A related term with which you might be familiar, “straight through processing” (STP), is also used as a metric to describe CDA results. This is the measure of the percentage of documents run through the CDA “acquire, understand, integrate” process untouched by a human (see part 2 of the blog series for more information). The STP rate will never be higher than the lowest OCR accuracy field on the document. To maximize the STP rate, focus on the lowest-accuracy fields being extracted on the document, and adjust settings for those fields.
Read More: What Makes Cognitive Document Automation So Smart? (Part 2)
OCR accuracy is just one side of the coin of user productivity. The other side is user efficiency for exceptions. Documents and fields that don’t pass through untouched (known as “low confidence”) must be reviewed by a human to ensure they’re classified and extracted correctly.
To put it simply, user efficiency is all about how quickly a user can review a low-confidence document or field, make a decision on what needs to be corrected/confirmed, and then execute that decision. So the human-validation interface must be designed for the most efficient use of eyes and hands during the document classification review and data validation process.
Here are some examples of user efficiency features in leading CDA solutions:
- Jumping to the field that needs to be validated, skipping over confident fields
- Highlighting that field on the actual image for context
- Displaying an image snippet of the field in question next to the data entry area
- Custom positioning of panels to each user’s liking
- Correcting a single character in the field rather than re-entering the entire field
- Hitting a hotkey to call a database lookup for a field
- Auto-complete of the field based on the document type list or full-page OCR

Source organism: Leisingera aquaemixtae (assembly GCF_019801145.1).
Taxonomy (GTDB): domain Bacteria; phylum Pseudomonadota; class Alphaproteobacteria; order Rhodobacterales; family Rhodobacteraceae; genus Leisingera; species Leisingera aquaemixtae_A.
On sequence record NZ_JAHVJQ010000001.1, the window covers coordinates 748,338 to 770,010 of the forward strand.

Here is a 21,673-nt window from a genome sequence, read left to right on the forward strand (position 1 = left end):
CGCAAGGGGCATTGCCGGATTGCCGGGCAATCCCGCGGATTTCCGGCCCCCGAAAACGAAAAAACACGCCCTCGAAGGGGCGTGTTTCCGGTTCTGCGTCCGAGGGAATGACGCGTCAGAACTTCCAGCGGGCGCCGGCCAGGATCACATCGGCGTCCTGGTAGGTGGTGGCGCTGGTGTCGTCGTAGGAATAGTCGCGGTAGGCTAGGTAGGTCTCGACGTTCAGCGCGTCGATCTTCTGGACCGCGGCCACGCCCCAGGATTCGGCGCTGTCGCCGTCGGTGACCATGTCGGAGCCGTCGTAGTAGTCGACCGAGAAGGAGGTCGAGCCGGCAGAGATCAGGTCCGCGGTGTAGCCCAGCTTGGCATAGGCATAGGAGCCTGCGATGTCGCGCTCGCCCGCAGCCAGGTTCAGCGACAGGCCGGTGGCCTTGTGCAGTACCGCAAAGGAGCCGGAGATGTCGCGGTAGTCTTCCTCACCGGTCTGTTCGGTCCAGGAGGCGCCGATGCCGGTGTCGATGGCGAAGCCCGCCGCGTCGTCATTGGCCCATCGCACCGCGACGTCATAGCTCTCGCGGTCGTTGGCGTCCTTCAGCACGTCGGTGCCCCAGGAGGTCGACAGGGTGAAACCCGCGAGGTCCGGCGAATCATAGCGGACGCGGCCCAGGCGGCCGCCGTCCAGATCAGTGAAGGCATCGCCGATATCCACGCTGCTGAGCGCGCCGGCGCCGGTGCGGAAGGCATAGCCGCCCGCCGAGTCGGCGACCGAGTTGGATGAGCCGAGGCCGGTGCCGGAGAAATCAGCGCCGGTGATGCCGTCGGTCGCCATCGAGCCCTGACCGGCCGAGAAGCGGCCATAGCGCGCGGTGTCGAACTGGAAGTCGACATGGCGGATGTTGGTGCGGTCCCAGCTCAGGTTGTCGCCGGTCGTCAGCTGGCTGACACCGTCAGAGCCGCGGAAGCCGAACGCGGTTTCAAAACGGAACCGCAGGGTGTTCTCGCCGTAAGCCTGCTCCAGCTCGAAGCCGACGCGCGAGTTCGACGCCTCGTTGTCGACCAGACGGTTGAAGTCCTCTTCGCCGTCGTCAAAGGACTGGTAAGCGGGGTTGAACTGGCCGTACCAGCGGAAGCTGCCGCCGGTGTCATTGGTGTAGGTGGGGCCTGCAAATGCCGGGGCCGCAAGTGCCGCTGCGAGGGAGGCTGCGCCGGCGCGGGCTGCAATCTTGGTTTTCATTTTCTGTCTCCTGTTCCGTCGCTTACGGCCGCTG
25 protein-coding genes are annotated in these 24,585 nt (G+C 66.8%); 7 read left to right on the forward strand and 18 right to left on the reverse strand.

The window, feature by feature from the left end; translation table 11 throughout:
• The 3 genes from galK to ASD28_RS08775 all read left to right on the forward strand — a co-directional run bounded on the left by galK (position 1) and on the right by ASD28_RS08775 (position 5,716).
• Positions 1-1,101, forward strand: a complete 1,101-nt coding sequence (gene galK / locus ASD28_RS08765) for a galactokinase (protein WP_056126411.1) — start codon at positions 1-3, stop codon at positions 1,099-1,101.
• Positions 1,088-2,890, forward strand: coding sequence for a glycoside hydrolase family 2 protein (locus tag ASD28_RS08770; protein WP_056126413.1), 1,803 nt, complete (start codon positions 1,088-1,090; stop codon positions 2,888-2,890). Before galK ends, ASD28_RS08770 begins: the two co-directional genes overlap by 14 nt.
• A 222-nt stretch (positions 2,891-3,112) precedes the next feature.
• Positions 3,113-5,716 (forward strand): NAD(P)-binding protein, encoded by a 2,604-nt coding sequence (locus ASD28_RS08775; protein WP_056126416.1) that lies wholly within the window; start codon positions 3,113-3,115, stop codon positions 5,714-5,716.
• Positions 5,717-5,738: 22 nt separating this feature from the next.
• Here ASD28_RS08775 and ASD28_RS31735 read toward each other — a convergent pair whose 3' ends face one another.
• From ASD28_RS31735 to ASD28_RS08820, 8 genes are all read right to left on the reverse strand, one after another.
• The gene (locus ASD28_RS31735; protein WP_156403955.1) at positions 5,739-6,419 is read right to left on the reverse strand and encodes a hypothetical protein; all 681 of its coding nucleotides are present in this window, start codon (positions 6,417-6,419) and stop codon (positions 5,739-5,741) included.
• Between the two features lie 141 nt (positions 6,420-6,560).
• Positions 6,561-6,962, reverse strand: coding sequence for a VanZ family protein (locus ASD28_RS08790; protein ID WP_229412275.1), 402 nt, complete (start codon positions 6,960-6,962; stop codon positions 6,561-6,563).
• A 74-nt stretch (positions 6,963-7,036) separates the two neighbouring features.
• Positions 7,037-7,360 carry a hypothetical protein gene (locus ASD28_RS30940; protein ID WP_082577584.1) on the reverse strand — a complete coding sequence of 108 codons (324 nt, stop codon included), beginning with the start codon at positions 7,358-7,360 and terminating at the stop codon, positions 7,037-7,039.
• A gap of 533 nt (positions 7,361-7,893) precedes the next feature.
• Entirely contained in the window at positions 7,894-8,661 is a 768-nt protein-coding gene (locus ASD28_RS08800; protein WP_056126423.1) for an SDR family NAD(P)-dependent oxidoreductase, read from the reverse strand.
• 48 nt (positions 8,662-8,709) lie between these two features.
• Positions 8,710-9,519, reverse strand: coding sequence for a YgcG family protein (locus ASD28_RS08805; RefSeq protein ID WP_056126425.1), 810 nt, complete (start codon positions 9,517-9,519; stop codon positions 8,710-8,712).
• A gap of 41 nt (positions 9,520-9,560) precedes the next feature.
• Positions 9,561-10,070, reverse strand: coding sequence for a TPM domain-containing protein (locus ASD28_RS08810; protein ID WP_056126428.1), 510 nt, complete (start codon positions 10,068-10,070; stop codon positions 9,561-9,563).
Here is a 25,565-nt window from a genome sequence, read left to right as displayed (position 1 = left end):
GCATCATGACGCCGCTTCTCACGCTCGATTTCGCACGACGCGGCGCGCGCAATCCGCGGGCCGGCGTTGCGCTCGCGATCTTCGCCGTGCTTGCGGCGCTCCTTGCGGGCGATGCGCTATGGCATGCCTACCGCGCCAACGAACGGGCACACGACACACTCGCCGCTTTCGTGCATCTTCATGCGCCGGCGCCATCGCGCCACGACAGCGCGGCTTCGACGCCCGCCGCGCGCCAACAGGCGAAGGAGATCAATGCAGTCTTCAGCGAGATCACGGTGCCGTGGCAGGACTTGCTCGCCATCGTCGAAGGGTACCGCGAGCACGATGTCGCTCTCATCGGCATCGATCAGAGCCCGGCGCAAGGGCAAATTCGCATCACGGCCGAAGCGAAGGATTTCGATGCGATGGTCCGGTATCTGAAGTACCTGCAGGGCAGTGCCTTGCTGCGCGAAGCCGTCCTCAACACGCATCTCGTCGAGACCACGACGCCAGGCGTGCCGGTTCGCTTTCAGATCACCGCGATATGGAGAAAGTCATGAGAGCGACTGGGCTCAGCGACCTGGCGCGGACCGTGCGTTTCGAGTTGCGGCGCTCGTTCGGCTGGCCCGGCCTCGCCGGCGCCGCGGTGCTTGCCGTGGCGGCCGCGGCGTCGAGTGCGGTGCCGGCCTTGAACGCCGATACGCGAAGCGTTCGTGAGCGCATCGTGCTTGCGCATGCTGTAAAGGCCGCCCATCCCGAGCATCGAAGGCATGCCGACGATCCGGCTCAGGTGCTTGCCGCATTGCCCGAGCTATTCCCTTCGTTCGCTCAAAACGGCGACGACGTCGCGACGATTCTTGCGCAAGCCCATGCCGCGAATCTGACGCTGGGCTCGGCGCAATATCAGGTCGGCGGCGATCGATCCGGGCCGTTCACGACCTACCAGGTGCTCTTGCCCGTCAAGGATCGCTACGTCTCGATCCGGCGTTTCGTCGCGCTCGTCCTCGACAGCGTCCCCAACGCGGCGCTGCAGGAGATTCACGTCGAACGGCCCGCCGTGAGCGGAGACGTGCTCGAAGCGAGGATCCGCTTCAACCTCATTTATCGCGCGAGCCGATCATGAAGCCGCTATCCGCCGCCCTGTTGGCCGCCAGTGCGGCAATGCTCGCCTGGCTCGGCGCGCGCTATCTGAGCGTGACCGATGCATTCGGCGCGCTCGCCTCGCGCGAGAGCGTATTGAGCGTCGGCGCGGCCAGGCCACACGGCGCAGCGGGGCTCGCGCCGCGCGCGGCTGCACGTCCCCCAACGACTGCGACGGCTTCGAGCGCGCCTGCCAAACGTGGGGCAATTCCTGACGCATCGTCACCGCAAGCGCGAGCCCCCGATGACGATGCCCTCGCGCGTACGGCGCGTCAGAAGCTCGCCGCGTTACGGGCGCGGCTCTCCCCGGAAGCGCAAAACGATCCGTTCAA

- Completing a table’s worth of data by simply highlighting it
The effort spent on user efficiency and user experience will produce ten times the user productivity compared to the same effort spent on improving field OCR accuracy. That’s why it’s best to maximize a human’s work speed processing these data exceptions via effective user engagement and minimal keystrokes and mouse movements.
This brings us to user productivity, which is the combination of OCR accuracy and user efficiency—and represents the single most important metric for a CDA project’s success.
Basically, user productivity is the number of documents per hour/day/week/month each staff member can process with an acceptable level of data quality. For example, consider a mortgage application form. Some form fields will be more important than others, so an “acceptable level of data quality” will vary depending on the field. Benchmarking the CDA project to understand per-field OCR accuracy is necessary to optimize extraction rates for high-priority fields (such as social security number and annual income).
When configured effectively based on the success metric of maximizing user productivity, CDA solutions will deliver an attractive ROI and payback—frequently between six and 18 months from system launch.
Read More: Cognitive Document Automation – Your “Must-Haves” Checklist (Part 3)